He explains that ‘Modern Ways of Work’ aim to fundamentally reorganise the business with a key focus on the customer. To simplify engagement with business, to automate for more self-service, and upgrade and simplify technologies to enable the digital future.

Focus on the customer also drives the ‘Digital Enablement’ across both the Energy and Chemicals businesses. “We want to increase loyalty, improve customer interfaces, and transform the forecourt experience,” he says, adding that internally, Digital Enablement aims to achieve improved safety, optimised production and data access for real-time insights.

“Data and insights are a key focus now for many organisations. From the CEO to the operator on the ground, data is key. However, data alone doesn’t provide insights and we have invested in a Data Science team to extract those insights and provided bursaries to attract data scientists. Using data platforms in the cloud, we have enabled all teams to have access to the information when needed.”

He admits that Cyber Security, is a hot topic that keeps a lot of managers up at night. It is also a top priority at Sasol. “Any call from our Cyber Security teams keeps me awake – thinking the worst. The greatest risk for Sasol is ransomware on SAP at financial year end. Other risks include the manufacturing risk where threat actors can gain control of the production plant, and halt operations resulting in major losses of production, and Transnet impact on Sasol getting goods to port.”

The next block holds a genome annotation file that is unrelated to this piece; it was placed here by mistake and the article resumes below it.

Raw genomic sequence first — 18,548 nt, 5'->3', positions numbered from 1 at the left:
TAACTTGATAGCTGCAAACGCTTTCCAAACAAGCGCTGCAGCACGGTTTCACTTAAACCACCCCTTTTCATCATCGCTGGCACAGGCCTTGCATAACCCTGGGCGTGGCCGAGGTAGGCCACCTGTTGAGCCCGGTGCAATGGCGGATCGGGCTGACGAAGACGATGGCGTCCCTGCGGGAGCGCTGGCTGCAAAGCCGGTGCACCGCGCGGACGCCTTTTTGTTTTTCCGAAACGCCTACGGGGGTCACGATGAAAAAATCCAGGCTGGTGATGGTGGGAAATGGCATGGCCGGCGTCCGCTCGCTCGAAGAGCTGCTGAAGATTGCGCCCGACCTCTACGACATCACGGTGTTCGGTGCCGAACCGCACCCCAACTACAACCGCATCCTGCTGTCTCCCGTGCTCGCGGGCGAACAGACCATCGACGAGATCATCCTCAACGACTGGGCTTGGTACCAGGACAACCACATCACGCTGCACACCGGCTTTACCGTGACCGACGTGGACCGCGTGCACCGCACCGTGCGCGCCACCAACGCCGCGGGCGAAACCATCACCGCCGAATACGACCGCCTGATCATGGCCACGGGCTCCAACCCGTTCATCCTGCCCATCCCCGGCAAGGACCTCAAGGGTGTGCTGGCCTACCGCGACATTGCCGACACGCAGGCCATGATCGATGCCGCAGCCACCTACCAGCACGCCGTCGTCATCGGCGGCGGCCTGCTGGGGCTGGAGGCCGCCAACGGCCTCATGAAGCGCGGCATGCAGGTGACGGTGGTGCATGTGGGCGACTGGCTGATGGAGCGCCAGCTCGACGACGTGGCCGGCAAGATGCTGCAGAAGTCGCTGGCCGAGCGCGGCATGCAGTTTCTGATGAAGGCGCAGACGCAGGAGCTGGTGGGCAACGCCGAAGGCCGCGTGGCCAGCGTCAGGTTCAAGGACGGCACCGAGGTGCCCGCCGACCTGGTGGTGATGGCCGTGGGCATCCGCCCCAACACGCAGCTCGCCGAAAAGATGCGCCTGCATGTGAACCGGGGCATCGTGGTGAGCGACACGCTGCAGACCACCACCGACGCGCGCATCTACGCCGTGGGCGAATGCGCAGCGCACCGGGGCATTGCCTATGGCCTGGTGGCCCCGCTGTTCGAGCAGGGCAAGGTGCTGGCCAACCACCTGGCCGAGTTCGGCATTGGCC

“The difference between IT and OT culture may also be problematic and cause friction, but Sasol has done well to overcome these differences by having the CIO as the single point of accountability. However, there is the need to think beyond compliance – the vision is to have aggressive simulation attacks within Sasol, making sure the Cyber Security posture can identify, protect, and detect promoting readiness.

Supporting Communities

While information technologies play an increasingly important role in the business environment, it is people that continue to be the most valued asset. As a global firm with strong roots in South Africa, Sasol’s commitment to supporting communities where the company operates is strong. The support is global, and the recent pandemic has further reinforced the Group’s Future Sasol strategy that aims to balance people, planet and profit outcomes.

In 2021, Sasol invested R526.2 million directly into its communities and spent R23.8 billion through preferential procurement in black-owned businesses in South Africa. Priority areas include education and economic opportunities.

Considering the nature, location and scale of its activities, Sasol recognises its role in contributing to the improvement of labour market prospects for young people. Sasol offers targeted interventions that provide young people with core skills such as technical, vocational and work readiness training to enable them to be self- sustaining and to become positive contributors to local and national economies.